The role of sea-salt emissions and heterogeneous chemistry in the air quality of polluted coastal areas E. Athanasopoulou1, M. Tombrou1, S. N. Pandis2, and A. G. Russell3 1National and Kapodistrian University of Athens, Faculty of Physics, Dept. of Environmental Physics and Meteorology, Athens, Greece 2Dept. of Chemical Engineering, University of Patras, 26500 Patras, Greece 3School of Civil and Environmental Engineering, Georgia Inst. of Technology, 311 Ferst Drive NW, Atlanta, GA 30332-0512, USA
Abstract. Open-ocean and surf-zone sea-salt aerosol (SSA) emission parameterizations
are incorporated in the CAMx aerosol model and applied over an area with an
extended Archipelago (Greece), with a fine grid nested over the highly
populated Attica peninsula. The maximum indirect impact of SSA on PM10
mass (35%) is located over a marine area with moderate SSA production and
elevated shipping emissions (central Aegean Sea) where SSA interacts with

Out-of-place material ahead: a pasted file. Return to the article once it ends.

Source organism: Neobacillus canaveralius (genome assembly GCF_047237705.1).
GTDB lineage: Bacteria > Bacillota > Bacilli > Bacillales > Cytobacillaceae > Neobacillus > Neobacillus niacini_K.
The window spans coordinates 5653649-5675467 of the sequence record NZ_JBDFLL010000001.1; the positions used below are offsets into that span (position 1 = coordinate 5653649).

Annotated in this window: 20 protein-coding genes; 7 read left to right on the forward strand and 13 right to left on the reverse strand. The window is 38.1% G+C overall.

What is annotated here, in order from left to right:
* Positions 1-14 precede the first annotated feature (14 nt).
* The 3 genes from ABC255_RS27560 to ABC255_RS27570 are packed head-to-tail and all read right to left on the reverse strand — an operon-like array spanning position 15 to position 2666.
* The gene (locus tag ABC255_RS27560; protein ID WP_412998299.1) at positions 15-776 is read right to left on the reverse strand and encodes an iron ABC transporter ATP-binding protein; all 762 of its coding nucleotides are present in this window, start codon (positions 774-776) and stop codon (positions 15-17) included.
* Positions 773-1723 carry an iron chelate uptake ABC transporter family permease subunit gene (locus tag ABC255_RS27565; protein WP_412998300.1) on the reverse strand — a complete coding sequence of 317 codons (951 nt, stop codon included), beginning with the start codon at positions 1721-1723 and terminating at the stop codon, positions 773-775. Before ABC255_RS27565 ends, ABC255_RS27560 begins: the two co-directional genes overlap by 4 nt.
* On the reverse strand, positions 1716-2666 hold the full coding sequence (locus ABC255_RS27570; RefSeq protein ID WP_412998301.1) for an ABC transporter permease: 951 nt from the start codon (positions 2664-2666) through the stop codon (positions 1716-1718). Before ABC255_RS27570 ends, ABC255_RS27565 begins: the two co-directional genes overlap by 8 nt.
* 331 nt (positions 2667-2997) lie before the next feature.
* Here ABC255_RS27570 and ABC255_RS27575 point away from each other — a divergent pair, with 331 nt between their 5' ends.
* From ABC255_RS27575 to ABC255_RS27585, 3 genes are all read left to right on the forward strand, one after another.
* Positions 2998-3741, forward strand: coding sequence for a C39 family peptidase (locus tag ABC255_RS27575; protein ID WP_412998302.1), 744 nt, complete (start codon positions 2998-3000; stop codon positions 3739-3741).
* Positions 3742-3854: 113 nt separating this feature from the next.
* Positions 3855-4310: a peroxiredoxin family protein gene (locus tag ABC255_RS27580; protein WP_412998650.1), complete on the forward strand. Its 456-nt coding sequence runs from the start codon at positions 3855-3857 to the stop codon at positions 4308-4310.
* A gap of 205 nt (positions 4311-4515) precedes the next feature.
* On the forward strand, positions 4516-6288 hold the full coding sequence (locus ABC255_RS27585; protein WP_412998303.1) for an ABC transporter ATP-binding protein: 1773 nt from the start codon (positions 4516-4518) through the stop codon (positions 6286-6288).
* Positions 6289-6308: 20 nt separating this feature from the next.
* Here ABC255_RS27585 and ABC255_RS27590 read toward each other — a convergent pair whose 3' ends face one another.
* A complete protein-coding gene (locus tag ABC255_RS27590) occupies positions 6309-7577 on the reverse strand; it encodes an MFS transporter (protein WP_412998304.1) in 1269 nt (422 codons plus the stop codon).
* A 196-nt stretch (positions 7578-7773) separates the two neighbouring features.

anthropogenic nitric acid forming sodium nitrate. SSA increases PM10
levels in the Athens city center up to 25% during stable onshore winds.
Under such conditions both open-ocean and surf-zone mechanisms contribute to
aerosol production over Attica. A hybrid scheme for gas-to-particle mass
transfer is necessary for accurately simulating semi-volatile aerosol
components when coarse SSA is included. Dynamically simulating mass transfer
to the coarse particles leads to a quadrupling of predicted PM10 nitrate in
the Athens city center and up to two orders of magnitude in its coarse mass
in comparison to using a bulk equilibrium approach.
Citation: Athanasopoulou, E., Tombrou, M., Pandis, S. N., and Russell, A. G.: The role of sea-salt emissions and heterogeneous chemistry in the air quality of polluted coastal areas, Atmos. Chem. Phys., 8, 5755-5769, doi:10.5194/acp-8-5755-2008, 2008.